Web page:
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The Moment Everything Clicked
As I walked outside the terminal, I breathed a sigh of relief that I was finally done with the arduous process of attaining luggage and speaking with customs, although relief is perhaps to optimistic a word to describe what I was feeling. The sigh was more like a breather between one problem and another, done so that I could perhaps pretend to be hopeful and happy.
Quite unfortunately, however, the sigh did not grant me any release from my thoughts and instead keyed me in to my “first” observation of this new/old land I had just flown into. This place smelled terrible. There were too many unwashed bodies, crammed into a ridiculously small enclosure, and, the greatest insult in my mind, surrounded by a fence, as if this were a penitentiary, not an airport. I say bodies because, for some strange reason, there were not only humans here, but also an assortment of cows, pigs, and chickens; this being India, cows were obviously in the greatest numbers.
While for some, this may have been the strangest sight of all, but I am now ashamed to admit that I was shocked for an entirely different reason. For me, the people themselves were strange. They all looked like me. I was no country girl; I was accustomed to the vast diversity of New York City, but somehow these people, the people themselves, not the numbers, were surprising. The strange thing though was that each and every single one of them was somehow recognizable. People with my flat nose, my father’s practically non-existent eyebrows, and my mother’s flawlessly thin lips were everywhere. I had heard of the Polish nose, or the Jewish eyes, but it had never occurred to me that there was such a thing for Indian people.
As I stood there, waiting to see somebody I more than faintly recognized, I wondered why this was so shocking. After all, don’t people always like finding out that they are surrounded by people with a similar interest, hobby, or job? But, somehow, I found being surrounded by people like me to be not only peculiar, but also unnerving.
My cell phone, or mobile as it is called here, rang, interrupting my reverie of thoughts. It was my uncle, informing me that he was stuck in traffic and would pick me up soon. He also told me to go inside, saying that I was not cut out for staying outside.
I replaced the phone with scowl, thinking about what he meant. Simply because I had grown up in the Unites States did not automatically make me weak, or unable to cope with being alone and unsupervised in a possibly foreign country. I mean, sure I was perhaps softer than a born-and-bred Indian person, maybe slightly more spoiled, and perhaps easier to take advantage of, but really, I was still Indian. I could cope, I could deal, and I could sure as hell be alone for a few minutes.
Well, now. That was an interesting turn of thoughts. I was just railing on these people and suddenly; I got rather defensive about my behavior. Maybe I need to do some deep thinking, by the airport terminal maybe, but definitely not inside.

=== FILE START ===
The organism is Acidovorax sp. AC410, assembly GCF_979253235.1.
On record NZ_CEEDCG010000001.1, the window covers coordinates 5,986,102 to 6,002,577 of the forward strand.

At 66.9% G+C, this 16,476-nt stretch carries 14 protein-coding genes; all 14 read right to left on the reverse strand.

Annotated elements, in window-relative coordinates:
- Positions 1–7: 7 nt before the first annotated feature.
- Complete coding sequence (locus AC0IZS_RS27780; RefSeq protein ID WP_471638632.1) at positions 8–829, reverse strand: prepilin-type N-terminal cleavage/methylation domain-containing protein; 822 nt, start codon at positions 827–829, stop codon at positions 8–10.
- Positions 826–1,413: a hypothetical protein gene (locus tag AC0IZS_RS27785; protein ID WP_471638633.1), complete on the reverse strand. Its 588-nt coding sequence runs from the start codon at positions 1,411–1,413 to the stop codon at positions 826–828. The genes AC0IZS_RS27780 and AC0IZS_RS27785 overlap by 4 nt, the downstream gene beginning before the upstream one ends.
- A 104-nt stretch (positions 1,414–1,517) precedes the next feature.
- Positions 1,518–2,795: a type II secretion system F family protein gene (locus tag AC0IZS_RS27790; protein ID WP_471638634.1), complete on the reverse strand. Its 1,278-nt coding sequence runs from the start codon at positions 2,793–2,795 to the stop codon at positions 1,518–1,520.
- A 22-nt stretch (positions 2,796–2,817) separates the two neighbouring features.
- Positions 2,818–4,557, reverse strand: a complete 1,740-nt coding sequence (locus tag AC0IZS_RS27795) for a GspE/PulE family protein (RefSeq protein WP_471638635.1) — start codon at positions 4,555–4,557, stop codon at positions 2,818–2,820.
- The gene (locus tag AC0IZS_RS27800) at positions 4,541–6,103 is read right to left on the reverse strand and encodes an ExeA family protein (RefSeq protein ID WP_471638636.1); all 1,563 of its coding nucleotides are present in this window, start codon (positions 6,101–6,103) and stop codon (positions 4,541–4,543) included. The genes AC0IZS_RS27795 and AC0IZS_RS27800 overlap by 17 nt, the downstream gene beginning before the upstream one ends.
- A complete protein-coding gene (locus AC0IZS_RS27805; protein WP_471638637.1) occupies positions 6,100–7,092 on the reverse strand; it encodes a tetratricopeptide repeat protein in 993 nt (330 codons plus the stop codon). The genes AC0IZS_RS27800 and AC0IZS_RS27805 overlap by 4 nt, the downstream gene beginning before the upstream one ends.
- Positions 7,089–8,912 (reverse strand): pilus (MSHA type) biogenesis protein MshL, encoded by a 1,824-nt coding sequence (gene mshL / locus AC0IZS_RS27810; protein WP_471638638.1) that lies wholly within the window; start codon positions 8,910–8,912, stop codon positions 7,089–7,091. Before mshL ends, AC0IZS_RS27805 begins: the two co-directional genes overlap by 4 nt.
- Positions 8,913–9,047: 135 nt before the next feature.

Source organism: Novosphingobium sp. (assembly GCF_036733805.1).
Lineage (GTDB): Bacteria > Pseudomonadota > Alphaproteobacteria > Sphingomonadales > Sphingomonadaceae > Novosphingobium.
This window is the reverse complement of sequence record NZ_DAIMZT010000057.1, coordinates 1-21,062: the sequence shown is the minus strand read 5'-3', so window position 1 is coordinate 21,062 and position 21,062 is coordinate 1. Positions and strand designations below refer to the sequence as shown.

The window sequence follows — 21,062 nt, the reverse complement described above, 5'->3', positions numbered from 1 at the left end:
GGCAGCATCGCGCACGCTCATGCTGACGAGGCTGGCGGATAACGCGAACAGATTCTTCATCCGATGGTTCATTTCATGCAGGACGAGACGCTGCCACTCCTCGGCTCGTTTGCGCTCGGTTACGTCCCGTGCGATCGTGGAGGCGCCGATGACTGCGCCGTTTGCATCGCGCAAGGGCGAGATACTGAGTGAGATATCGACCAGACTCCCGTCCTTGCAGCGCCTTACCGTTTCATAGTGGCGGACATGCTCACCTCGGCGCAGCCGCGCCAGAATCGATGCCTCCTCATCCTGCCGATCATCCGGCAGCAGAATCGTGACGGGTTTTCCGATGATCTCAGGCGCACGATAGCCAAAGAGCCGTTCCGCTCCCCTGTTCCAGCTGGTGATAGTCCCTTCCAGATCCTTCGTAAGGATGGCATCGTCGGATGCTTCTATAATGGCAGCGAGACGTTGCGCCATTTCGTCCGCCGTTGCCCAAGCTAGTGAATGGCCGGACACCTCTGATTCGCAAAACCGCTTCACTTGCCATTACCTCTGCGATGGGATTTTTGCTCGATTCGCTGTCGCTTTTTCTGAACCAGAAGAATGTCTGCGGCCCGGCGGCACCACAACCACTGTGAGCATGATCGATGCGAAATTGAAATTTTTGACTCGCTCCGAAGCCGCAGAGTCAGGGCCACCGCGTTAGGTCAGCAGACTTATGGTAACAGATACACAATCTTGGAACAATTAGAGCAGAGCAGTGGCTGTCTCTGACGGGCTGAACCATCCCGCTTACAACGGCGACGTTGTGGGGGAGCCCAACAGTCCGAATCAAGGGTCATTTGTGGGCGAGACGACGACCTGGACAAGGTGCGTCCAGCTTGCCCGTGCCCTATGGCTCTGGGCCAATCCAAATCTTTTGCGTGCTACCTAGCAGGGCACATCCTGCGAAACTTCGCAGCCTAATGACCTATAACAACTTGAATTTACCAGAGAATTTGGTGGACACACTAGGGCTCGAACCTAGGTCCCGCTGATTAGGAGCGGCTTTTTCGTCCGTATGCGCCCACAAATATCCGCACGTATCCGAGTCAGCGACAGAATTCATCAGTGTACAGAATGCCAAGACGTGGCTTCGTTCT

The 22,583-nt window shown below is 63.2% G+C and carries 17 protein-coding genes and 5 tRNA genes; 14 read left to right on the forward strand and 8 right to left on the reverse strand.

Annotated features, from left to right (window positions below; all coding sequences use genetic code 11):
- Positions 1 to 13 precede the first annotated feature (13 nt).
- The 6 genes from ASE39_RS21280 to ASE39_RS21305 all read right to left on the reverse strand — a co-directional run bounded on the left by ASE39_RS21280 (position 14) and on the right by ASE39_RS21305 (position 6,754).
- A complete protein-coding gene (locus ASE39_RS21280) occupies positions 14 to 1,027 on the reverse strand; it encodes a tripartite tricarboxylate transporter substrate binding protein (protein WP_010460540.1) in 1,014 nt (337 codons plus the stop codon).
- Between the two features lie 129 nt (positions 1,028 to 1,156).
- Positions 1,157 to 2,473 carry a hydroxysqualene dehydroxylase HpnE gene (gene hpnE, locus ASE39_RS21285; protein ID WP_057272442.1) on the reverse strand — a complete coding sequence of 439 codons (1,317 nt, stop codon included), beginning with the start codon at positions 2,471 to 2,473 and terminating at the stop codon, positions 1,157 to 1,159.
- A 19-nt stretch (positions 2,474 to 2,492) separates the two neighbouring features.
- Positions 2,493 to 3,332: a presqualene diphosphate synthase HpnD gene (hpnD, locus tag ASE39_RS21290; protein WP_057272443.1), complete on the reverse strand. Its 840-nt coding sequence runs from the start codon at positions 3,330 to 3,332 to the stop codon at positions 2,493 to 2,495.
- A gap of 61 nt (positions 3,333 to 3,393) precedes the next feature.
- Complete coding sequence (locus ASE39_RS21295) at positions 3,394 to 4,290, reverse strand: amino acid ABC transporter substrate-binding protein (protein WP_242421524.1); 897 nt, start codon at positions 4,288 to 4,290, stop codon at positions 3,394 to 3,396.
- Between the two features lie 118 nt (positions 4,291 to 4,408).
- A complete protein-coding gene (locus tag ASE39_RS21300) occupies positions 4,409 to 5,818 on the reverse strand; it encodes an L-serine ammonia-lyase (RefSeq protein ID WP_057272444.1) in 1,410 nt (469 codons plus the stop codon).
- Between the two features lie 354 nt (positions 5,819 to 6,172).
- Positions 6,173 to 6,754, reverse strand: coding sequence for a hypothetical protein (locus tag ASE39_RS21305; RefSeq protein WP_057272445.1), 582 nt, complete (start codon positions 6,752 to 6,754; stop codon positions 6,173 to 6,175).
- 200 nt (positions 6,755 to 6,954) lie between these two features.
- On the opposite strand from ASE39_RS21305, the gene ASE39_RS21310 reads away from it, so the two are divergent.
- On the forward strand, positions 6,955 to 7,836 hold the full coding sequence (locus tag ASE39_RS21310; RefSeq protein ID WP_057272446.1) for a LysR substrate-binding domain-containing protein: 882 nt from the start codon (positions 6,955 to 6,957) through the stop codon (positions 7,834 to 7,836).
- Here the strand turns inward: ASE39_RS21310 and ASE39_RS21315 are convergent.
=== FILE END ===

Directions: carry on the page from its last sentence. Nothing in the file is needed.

My life in the United States was nice. I lived in a quiet sub-development of a middle class suburb that had pretty trees, big houses and friendly people. I knew all of my neighbors and they all knew me, and I always had to chat with them if they were walking outside or wave to them if they were driving. All in all, it was a pretty nice place.
Except that, it was a bit surreal. Almost like a bubble, away from the world. They, or we, I suppose I too was a part of this, all were too interested in social rules than in anything else. For example, whenever I saw someone I always had to sit and chat with them, and always about specific subject matter deemed by some unknown, faceless person as being “safe.”
Don’t get me wrong, or think me ungrateful or anything, I loved my life in the United States, and even in the little suburb, but for the first time I realized how shallow and narrow that place was. I mean, I used to think that it was the greatest place to live, but now, I had to admit, it seemed to be much smaller in scope than I had ever imagined.
So then, supposing that where I lived was represented by black, and were I was visiting was represented by white, would that make me gray? I was the middle ground? I didn’t belong in either place, but instead had a foot in both places?
Obviously, I was taking this a tad bit too seriously. All right, sure, what I’ve been stating does make sense, but clearly, I must have been over exaggerating a little. I mean, if I haven’t been, then I must be living a cliché. To be totally honest, I refuse to let that happen.
So now that I have seen my uncle’s car, and have subsequently begun my journey from outside the airport terminal to his car, I have decided to ask for some jalaybi, the greatest Indian sweet of all time, and some whipped cream, the perfect American topping for it. “So there,” I sneered to my unknown adversary, “I can be both Indian and American. Just watch me!”